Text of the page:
February 25, 2020
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  • 3:12 pm Academic Senate Rejects CSU GE Task Force & Report
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  • 9:08 pm CSUDH’s Best & Brightest Shine at Student Research Day
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  • 12:37 pm When Dr. Davis speaks, Toros Pay Close Attention
  • 3:38 pm Investing in the Future: Dr. Thomas A. Parham Reflects on the Past Eight Months and Contemplates​ the University’s Future
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  • 9:02 am Hail to the New Chief, CSUDH President Thomas Parham
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Story tips, concerns, questions?

By Andrea Mendez-Ochoa, Staff Reporter 

The student government at CSUDH, Associated Students Inc., wants to throw bigger, better events, increase its support of clubs and athletics, and basically make the experience of being a student Toro better.

And if you’re a student, it wants you to pay for it.

In the March 16-19 elections, students will be asked to vote on whether the mandatory student government fee they pay at the start of each semester should be raised to $185, $50 more than the current fee. In order to fully inform students on why it thinks the fee is reasonable and necessary, the ASI is currently mounting a “My ASI, My fee campaign” to offer transparency behind what the fee will be used for and why it feels it’s time for an increase.

“We are asking the students to vote on it and it is up to them,” ASI Associate Director Michellena Lakey said. “It is for students by students that is why it is ‘My ASI, My Fee.’”

The fees help support the events, programs and services offered by ASI, including Club Fest, the Multi-Cultural Center, athletic scholarships and giveaways held throughout the academic year. According to the “My Asi, My fee” website, an increased fee would, among other things, fully fund the Spring Fling, expand the Halloween Haunt, increase the number of scholarships provided by ASI,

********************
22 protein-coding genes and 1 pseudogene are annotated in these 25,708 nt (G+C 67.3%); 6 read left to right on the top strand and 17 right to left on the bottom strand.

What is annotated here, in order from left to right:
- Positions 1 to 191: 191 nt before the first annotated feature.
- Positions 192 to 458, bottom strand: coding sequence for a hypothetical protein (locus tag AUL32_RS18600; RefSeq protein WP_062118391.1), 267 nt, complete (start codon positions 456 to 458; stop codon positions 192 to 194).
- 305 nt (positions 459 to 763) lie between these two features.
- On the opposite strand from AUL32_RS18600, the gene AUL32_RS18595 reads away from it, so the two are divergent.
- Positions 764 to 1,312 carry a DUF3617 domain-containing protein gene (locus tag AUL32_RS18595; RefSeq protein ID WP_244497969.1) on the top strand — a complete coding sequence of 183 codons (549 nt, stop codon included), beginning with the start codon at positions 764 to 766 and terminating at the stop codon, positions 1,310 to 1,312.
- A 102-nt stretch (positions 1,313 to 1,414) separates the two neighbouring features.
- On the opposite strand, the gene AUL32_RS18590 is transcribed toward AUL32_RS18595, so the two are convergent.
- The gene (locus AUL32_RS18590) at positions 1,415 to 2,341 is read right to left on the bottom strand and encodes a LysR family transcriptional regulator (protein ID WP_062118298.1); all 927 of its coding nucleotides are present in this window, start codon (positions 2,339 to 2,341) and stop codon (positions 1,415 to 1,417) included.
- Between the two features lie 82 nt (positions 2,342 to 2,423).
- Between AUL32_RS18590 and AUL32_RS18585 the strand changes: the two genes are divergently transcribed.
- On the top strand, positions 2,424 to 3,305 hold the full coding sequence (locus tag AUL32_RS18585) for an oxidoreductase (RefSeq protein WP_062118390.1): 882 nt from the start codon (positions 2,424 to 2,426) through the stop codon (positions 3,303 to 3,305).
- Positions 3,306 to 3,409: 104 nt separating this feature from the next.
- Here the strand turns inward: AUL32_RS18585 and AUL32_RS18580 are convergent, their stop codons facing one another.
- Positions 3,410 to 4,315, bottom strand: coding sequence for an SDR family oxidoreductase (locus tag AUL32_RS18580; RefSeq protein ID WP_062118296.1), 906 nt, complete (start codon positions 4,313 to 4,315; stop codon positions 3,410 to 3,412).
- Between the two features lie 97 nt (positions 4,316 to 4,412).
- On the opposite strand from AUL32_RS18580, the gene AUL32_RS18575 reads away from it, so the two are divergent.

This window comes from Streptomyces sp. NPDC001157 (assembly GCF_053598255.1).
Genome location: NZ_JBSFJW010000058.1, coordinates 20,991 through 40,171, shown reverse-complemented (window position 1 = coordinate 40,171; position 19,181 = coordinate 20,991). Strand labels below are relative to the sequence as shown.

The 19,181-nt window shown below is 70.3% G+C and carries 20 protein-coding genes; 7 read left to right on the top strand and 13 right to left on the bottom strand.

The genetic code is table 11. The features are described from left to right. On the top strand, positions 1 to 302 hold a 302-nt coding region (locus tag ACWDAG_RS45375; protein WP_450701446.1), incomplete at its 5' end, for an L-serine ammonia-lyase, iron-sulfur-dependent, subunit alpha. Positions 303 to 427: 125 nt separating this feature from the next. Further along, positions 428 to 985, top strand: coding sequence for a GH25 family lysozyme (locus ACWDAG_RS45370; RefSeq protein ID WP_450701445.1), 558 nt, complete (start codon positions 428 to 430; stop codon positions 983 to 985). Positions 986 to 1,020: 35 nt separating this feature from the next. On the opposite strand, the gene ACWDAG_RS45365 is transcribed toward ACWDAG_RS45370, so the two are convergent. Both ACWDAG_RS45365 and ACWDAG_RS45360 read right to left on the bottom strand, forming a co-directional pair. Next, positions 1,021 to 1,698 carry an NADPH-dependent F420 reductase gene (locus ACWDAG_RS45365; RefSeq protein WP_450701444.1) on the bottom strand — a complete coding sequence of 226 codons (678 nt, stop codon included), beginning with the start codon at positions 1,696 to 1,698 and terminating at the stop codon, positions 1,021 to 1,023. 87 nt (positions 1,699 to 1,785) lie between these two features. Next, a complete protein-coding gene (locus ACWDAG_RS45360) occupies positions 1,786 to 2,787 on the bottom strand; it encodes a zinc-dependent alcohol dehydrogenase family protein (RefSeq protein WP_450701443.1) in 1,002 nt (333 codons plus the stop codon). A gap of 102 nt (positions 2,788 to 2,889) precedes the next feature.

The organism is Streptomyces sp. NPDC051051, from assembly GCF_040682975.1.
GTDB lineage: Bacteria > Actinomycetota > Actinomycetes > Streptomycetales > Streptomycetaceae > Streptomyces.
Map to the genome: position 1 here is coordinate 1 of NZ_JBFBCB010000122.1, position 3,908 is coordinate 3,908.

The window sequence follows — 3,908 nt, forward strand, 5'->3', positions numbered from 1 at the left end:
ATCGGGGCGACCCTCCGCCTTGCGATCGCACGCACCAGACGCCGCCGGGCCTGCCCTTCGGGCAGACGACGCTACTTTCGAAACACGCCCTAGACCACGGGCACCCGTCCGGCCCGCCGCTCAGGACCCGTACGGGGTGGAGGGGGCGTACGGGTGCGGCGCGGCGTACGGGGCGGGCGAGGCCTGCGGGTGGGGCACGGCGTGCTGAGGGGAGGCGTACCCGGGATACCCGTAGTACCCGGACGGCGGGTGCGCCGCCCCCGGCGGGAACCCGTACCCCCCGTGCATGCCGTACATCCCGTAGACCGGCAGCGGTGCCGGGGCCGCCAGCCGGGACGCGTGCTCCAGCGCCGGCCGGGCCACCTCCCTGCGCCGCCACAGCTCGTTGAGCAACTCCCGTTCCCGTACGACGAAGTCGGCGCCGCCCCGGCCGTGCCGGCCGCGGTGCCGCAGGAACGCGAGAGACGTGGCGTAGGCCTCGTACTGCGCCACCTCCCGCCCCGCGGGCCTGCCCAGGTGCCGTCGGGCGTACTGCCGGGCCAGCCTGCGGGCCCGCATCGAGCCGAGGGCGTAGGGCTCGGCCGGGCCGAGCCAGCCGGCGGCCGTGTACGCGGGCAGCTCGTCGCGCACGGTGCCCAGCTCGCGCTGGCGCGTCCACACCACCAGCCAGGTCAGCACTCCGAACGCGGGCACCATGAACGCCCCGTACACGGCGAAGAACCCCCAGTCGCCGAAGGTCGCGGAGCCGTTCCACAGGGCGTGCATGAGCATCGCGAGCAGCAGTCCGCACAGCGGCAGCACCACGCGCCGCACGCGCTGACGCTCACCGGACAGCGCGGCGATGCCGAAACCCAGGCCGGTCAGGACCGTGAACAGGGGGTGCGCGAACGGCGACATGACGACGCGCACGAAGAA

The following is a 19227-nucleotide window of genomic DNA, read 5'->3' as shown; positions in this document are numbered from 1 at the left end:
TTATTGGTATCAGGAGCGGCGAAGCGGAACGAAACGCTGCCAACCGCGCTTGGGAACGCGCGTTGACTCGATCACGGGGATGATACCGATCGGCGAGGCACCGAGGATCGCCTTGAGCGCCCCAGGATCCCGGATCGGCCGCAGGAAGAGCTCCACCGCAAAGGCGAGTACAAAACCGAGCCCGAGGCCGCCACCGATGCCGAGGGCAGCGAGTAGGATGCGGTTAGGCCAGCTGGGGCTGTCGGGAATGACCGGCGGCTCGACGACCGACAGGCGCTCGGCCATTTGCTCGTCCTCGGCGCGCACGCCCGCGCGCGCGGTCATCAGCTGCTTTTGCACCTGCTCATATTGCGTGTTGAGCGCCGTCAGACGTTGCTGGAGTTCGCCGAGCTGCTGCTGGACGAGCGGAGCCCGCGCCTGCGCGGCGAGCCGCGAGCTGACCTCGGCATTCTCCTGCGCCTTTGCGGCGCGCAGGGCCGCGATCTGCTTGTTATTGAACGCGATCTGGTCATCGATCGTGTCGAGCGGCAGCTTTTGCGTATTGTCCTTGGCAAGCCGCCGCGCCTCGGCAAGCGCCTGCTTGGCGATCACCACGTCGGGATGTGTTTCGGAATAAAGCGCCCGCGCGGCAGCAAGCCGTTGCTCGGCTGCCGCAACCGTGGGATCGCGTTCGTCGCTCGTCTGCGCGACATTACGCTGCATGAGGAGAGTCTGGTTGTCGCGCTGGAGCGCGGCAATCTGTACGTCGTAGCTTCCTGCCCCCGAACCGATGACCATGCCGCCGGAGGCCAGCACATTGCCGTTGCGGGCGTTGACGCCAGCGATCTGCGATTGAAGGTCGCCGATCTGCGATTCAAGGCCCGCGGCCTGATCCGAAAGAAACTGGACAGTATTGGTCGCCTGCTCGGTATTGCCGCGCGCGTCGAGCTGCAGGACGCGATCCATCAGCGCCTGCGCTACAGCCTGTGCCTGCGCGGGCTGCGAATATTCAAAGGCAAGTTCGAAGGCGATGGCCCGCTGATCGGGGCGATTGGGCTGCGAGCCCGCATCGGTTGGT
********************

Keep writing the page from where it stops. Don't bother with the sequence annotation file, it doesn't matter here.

The current fee of $135 has not been raised in some 18 years, according to Lakey. If the fee had been tied to a three percent cost of living index, it would cost $230 today (by comparison, student fees at a sample of CSU’s that The Bulletin checked ranged from $124 at Cal State Long Beach to $238 at Cal State Bakersfield). 

“About three or four years, ago ASI looked into raising the fee,” ASI President Christian Jackson said. “At that time, the fee hadn’t been raised in about 15 years, but costs for everything else had.” 

Yet, the cost of everything else was going up and Jackson said ASI was in a position where less “of our operating budget was being able to go towards the events that [students] want to see [and request].  So that was when we started looking at the idea of raising the fee to have more flexibility.”

At that time, there was serious consideration to raise the fee to as high as $215, which is $40 more than the current increase proposal of $185. Last semester, ASI solicited thoughts from students who walked into its offices and through tabling events held on the East Walkways. 

Additionally, Jackson said, it was discussed at length by various ASI committees and commissions.

After those discussions and student input, Jackson said ASI felt a $50 increase was just enough to make students feel “more comfortable” raising it. 

If the measure is approved by a majority of students who vote, it will wind through various committees and processes and then must be signed by President Parham.

That process will probably take about a year and students will see this until spring 2021, according to Jackson. 

“Ultimately we want you all to make an informed decision,” he said. “Whether it be yes or no we just like to make sure that you made the decision knowing the pros and the cons because it’s not our ASI decision, it’s the students’ decision at the end of the day.”

For additional information on “My ASI, My Fee” and its fee history, visit http://myfee.asicsudh.com

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